recharge zone. With this increased development comes an increased possibility of
   contamination from spills, leakage from hazardous materials, and urban runoff. Other
   potential contamination sources of the Edwards Aquifer include abandoned  or mineral
   exploration wells,  runoff from highways and railroads, underground or above ground
   chemical storage  tanks, municipal landfills, industrial and hazardous waste disposal, and
   agricultural chemicals such as fertilizers and pesticides.

   Priority Contamination Threat

   Priority contamination threats include commercial and residential spills, hazardous
   materials, and urban runoff,

   Local Involvement and Developing the Protection Plan

   Public education and outreach are the main avenues for local  involvement in SAWS's
   source water protection program.  These programs focus on water conservation,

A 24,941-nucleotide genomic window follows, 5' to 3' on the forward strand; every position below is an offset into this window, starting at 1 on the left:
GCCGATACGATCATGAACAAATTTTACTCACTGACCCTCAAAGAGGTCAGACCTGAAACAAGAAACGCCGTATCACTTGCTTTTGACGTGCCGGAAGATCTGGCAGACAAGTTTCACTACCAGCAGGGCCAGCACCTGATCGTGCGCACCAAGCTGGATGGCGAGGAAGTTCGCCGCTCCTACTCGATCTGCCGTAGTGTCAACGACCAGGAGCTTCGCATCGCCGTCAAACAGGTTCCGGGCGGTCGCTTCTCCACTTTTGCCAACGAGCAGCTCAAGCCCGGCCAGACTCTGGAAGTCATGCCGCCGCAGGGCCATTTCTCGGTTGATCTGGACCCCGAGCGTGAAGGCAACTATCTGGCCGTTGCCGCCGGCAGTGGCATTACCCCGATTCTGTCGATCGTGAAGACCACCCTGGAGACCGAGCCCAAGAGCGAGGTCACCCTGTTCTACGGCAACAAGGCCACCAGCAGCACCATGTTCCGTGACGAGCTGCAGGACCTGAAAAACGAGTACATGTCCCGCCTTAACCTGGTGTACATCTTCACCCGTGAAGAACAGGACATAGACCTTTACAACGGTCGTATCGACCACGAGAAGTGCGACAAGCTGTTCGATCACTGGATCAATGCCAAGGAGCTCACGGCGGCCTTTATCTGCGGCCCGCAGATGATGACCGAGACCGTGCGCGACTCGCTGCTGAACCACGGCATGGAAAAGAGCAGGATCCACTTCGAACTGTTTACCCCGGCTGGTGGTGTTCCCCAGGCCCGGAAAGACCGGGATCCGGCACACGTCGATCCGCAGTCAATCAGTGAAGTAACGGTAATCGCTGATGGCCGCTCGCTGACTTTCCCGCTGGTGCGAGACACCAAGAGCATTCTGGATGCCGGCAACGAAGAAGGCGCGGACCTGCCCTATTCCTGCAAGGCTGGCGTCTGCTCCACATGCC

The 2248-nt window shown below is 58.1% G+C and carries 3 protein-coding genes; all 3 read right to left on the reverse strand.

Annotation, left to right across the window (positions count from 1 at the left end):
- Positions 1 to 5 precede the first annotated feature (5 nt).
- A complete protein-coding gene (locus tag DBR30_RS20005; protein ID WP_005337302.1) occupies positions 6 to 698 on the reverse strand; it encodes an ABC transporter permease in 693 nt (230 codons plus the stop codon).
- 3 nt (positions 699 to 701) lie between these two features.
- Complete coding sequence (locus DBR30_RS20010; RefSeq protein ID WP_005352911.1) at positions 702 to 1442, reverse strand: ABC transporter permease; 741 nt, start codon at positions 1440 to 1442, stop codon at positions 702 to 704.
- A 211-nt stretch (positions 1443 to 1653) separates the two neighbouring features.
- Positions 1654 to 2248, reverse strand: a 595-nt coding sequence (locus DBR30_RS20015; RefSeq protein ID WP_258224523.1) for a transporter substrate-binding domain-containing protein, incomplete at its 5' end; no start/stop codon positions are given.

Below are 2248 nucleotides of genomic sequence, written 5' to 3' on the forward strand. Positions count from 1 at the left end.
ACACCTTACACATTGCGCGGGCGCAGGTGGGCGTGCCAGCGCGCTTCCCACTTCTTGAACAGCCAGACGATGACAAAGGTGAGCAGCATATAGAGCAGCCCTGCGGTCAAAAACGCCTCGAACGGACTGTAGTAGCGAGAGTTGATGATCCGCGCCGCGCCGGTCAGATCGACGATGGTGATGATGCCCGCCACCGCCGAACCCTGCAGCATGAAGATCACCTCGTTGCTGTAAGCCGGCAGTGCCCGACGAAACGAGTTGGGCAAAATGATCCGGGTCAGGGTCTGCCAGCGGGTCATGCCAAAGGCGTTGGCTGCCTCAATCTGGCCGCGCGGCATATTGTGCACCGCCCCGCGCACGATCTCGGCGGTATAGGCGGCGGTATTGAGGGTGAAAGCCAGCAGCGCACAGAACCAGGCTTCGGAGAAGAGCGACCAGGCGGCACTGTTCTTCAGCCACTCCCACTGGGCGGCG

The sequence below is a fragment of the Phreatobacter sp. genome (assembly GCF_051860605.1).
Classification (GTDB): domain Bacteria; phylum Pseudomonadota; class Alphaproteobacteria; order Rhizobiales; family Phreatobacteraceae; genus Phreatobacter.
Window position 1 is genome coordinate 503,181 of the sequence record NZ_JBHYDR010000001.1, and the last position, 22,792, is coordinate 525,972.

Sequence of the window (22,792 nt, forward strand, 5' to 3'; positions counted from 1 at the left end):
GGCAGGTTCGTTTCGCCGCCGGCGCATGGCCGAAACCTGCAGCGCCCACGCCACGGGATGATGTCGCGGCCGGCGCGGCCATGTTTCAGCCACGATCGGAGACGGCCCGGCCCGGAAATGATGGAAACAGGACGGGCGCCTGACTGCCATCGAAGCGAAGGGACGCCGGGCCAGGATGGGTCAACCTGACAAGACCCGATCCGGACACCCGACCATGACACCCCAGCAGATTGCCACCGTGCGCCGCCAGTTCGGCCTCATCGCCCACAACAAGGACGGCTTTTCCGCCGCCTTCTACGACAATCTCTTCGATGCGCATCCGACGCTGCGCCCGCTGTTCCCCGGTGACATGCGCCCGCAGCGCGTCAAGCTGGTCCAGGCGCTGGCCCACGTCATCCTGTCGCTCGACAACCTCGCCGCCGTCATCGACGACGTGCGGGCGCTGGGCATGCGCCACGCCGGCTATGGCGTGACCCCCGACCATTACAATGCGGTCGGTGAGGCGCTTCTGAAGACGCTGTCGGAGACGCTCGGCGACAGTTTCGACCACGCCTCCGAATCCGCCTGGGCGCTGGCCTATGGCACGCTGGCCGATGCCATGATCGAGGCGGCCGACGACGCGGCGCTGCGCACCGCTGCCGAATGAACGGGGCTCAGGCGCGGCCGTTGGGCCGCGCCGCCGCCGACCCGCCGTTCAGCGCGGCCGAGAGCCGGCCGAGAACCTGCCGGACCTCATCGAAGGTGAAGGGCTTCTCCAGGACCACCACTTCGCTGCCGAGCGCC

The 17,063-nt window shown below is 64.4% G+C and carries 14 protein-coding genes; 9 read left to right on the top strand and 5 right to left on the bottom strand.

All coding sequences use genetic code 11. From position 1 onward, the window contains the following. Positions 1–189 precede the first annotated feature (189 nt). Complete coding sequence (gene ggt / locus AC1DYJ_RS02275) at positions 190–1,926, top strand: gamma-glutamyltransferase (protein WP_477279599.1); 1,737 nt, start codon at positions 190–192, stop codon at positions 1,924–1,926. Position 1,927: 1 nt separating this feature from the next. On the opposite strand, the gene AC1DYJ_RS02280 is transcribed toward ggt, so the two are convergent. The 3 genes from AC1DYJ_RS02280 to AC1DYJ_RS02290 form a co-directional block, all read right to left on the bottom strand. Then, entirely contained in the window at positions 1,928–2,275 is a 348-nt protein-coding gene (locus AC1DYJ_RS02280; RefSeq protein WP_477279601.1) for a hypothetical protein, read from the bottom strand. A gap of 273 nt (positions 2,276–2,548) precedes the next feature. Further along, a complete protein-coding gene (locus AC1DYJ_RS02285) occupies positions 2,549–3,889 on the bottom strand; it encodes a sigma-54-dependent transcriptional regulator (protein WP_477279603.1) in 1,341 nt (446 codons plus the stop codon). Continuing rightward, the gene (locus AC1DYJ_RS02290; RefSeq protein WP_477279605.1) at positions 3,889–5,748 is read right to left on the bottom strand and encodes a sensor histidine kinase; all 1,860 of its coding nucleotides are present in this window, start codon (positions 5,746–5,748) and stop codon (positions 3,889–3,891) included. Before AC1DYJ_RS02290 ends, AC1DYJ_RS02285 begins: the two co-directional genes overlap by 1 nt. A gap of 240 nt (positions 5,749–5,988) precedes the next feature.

Office of Water (4606M)                       816F10047                             January 2010

   stormwater runoff, water quality, reuse, aquifer studies, recycling and wellhead
   protection. Audiences include school groups, homeowner associations, community
   organizations, and government agencies. Specific programs include Adopt-A-Creek,
   Texas Watch Monitoring, and Storm Drain Stenciling. SAWS regularly conducts training
   workshops for the professional trades to  address local, state and federal regulations
   associated with construction and industrial activities. SAWS also provides technical
   assistance for San Antonio's rural residents who rely on private wells for their household
   water supply, and provides information on proper well  construction, proper well setting,
   backflow prevention, and plugging abandoned wells. SAWS's Groundwater Protection
   Division also helps well owners by answering inquiries on where water samples are
   accepted for testing, and suggesting basic wellhead protection practices.

   Management Measures

   SAWS's Wellhead Protection Program was initiated by the Texas  Natural Resource
   Conservation Commission. In addition to completing a study of the region's geology,